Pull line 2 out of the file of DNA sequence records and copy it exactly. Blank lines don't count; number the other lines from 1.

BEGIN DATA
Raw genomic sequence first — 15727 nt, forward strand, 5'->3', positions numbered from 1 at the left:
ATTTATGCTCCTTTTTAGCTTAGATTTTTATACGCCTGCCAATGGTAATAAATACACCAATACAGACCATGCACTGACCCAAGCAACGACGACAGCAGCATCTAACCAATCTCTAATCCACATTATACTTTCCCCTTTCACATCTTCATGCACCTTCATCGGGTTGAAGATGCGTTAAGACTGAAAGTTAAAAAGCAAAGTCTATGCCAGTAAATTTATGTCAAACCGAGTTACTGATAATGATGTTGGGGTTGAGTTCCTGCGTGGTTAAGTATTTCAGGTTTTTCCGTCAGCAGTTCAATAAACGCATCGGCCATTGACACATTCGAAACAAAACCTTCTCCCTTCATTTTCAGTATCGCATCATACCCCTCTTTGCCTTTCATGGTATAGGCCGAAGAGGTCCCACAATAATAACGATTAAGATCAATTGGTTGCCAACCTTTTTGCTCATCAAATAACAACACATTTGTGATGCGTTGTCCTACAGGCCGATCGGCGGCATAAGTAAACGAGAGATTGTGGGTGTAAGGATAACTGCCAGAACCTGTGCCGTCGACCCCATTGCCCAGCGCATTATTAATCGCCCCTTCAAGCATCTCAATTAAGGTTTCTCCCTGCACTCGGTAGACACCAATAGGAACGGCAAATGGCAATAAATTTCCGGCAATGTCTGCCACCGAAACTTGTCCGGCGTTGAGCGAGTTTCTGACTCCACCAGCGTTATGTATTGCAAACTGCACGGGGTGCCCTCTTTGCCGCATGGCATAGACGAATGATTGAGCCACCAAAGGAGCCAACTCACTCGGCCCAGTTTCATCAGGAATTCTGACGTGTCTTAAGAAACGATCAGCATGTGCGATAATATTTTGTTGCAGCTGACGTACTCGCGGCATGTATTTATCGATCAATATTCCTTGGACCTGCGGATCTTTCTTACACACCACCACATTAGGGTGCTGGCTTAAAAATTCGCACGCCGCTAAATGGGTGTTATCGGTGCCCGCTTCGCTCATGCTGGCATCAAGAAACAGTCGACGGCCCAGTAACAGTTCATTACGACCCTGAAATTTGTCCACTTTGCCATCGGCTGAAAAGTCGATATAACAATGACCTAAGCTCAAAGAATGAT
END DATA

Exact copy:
ATTTATGCTCCTTTTTAGCTTAGATTTTTATACGCCTGCCAATGGTAATAAATACACCAATACAGACCATGCACTGACCCAAGCAACGACGACAGCAGCATCTAACCAATCTCTAATCCACATTATACTTTCCCCTTTCACATCTTCATGCACCTTCATCGGGTTGAAGATGCGTTAAGACTGAAAGTTAAAAAGCAAAGTCTATGCCAGTAAATTTATGTCAAACCGAGTTACTGATAATGATGTTGGGGTTGAGTTCCTGCGTGGTTAAGTATTTCAGGTTTTTCCGTCAGCAGTTCAATAAACGCATCGGCCATTGACACATTCGAAACAAAACCTTCTCCCTTCATTTTCAGTATCGCATCATACCCCTCTTTGCCTTTCATGGTATAGGCCGAAGAGGTCCCACAATAATAACGATTAAGATCAATTGGTTGCCAACCTTTTTGCTCATCAAATAACAACACATTTGTGATGCGTTGTCCTACAGGCCGATCGGCGGCATAAGTAAACGAGAGATTGTGGGTGTAAGGATAACTGCCAGAACCTGTGCCGTCGACCCCATTGCCCAGCGCATTATTAATCGCCCCTTCAAGCATCTCAATTAAGGTTTCTCCCTGCACTCGGTAGACACCAATAGGAACGGCAAATGGCAATAAATTTCCGGCAATGTCTGCCACCGAAACTTGTCCGGCGTTGAGCGAGTTTCTGACTCCACCAGCGTTATGTATTGCAAACTGCACGGGGTGCCCTCTTTGCCGCATGGCATAGACGAATGATTGAGCCACCAAAGGAGCCAACTCACTCGGCCCAGTTTCATCAGGAATTCTGACGTGTCTTAAGAAACGATCAGCATGTGCGATAATATTTTGTTGCAGCTGACGTACTCGCGGCATGTATTTATCGATCAATATTCCTTGGACCTGCGGATCTTTCTTACACACCACCACATTAGGGTGCTGGCTTAAAAATTCGCACGCCGCTAAATGGGTGTTATCGGTGCCCGCTTCGCTCATGCTGGCATCAAGAAACAGTCGACGGCCCAGTAACAGTTCATTACGACCCTGAAATTTGTCCACTTTGCCATCGGCTGAAAAGTCGATATAACAATGACCTAAGCTCAAAGAATGAT